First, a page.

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Important Updates

2019-20 AP Course Audit: What You’ll Need to Do

To give you more time to familiarize yourself with the new resources and supports that launched in August, you won’t be required to submit a syllabus for course authorization until the 2020-21 school year.

If you’re teaching a new AP U.S. History course in 2019-20, you’ll need to:

  • Submit a subject-specific AP Course Audit Form
  • Download the AP U.S. History unit guide

If you’re teaching a previously authorized AP U.S. History course, make sure your school administrator renews your course in 2019-20.

These steps will ensure that your course appears on the AP Course Ledger and you have access to online score reports in July 2020.

AP Course Audit

All schools that want to label a course “AP” must get authorization through the AP Course Audit.

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Designing Your AP U.S. History Course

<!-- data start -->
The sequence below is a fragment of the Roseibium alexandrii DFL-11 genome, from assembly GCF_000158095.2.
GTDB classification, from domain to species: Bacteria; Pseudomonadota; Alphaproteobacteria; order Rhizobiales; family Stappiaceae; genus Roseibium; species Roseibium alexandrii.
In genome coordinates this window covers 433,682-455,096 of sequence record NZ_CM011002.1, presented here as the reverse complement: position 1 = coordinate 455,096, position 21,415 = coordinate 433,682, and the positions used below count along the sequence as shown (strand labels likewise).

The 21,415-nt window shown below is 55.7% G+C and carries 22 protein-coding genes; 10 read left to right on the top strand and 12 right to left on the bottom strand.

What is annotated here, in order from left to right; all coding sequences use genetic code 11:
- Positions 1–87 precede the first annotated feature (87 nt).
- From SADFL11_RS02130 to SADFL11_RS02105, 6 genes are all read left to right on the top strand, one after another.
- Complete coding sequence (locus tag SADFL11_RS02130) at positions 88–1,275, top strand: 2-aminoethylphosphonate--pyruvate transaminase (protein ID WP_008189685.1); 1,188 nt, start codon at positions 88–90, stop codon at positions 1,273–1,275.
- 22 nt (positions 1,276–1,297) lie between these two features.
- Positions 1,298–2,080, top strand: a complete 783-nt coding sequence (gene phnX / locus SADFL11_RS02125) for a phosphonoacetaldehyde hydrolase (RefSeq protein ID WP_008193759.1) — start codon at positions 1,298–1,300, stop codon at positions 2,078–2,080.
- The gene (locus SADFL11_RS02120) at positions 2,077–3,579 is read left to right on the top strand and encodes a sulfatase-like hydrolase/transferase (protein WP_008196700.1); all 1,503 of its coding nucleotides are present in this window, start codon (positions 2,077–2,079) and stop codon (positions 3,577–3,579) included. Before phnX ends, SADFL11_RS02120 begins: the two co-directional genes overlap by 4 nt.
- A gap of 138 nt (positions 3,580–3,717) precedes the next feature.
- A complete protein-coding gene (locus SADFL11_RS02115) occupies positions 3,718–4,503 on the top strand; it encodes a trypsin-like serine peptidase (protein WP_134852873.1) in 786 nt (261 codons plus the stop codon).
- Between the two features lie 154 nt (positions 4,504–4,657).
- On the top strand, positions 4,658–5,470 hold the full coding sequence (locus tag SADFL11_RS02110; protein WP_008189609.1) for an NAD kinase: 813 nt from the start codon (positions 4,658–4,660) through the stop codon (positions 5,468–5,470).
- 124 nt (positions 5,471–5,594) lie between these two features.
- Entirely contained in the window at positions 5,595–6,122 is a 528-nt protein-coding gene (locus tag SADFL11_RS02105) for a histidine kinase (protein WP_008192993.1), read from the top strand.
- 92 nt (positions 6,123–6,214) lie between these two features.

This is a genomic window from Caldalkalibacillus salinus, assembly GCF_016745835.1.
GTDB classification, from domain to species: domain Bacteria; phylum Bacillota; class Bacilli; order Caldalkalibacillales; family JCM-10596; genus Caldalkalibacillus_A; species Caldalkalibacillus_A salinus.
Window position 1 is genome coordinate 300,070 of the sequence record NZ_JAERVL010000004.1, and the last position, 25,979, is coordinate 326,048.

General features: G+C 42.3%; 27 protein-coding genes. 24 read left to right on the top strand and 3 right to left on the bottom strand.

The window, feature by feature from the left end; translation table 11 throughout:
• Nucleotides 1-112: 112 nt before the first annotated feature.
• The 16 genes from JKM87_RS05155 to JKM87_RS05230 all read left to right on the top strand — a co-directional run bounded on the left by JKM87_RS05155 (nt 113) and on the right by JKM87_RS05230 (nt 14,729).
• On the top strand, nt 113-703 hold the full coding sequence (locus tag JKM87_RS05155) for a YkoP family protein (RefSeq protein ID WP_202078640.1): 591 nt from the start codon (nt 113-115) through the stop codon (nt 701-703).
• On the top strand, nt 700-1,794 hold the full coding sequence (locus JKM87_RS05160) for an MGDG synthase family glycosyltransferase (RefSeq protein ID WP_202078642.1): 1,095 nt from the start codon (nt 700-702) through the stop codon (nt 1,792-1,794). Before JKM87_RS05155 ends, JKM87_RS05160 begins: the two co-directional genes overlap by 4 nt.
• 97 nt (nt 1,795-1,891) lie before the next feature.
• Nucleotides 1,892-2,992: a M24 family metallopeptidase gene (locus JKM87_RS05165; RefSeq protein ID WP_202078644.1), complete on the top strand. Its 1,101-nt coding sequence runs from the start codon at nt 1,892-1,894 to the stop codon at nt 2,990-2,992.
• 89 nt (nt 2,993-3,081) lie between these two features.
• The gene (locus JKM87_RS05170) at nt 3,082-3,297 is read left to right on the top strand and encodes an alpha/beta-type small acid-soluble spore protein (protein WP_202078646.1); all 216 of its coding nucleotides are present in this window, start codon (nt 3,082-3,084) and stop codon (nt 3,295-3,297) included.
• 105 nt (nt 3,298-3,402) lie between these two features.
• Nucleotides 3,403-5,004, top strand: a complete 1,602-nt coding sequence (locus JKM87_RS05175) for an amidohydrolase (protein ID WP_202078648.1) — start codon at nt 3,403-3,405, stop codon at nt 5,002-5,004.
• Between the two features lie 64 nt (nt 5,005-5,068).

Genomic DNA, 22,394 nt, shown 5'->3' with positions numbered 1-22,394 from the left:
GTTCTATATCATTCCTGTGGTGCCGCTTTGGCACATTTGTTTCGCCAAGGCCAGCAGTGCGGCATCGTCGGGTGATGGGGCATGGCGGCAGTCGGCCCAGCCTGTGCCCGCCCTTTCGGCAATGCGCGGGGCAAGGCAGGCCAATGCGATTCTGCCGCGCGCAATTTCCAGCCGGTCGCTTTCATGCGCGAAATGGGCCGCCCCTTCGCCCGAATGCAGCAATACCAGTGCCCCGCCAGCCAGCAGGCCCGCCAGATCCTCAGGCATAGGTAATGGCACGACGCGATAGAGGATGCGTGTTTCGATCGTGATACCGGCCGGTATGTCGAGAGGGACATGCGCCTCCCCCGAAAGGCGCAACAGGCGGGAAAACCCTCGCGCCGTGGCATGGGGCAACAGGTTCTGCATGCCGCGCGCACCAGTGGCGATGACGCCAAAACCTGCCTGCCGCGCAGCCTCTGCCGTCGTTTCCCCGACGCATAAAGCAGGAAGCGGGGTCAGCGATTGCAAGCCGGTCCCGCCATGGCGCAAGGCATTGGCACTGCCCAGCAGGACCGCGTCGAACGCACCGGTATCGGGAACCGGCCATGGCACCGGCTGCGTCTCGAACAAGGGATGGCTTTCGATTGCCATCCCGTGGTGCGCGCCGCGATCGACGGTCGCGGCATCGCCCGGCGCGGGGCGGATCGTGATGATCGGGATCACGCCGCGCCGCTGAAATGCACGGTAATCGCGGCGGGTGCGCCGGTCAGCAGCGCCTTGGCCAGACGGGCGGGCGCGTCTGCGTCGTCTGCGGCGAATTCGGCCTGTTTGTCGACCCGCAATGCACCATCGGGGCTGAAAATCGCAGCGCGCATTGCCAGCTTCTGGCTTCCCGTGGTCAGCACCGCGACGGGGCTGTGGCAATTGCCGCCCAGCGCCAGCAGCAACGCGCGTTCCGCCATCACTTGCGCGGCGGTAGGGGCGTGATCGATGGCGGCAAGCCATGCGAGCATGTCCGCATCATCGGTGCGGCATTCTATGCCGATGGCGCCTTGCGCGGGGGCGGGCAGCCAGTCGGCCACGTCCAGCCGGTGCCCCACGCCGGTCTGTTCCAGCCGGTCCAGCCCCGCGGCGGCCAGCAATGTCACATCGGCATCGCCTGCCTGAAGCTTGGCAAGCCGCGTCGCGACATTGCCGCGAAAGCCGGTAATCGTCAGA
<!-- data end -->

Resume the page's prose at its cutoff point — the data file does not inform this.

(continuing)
Overview

The AP U.S. History course should be designed by your school to provide students with a learning experience equivalent to that of an introductory college course sequence in United States history. Your course should provide students with the analytic skills and factual knowledge necessary to deal critically with the topics and materials in U.S. history.

There are no specific curricular prerequisites for students taking AP U.S. History.

Getting to Know the Course and Exam

The key document for each AP course is the course and exam description. Start by reviewing it to understand the objectives and expectations of the AP course and exam.

AP U.S. History Course and Exam Description

This is the core document for this course and is updated for the 2019-20 school year. New unit guides clearly lay out the course content and skills and recommend sequencing and pacing for them throughout the year. The CED also more clearly outlines how material will be assessed on the exam, provides instructional strategies, and gives information on the AP Program in general.

Course Requirements

Use these resources to design your AP U.S. History syllabus.

 

Your course must fulfill these requirements.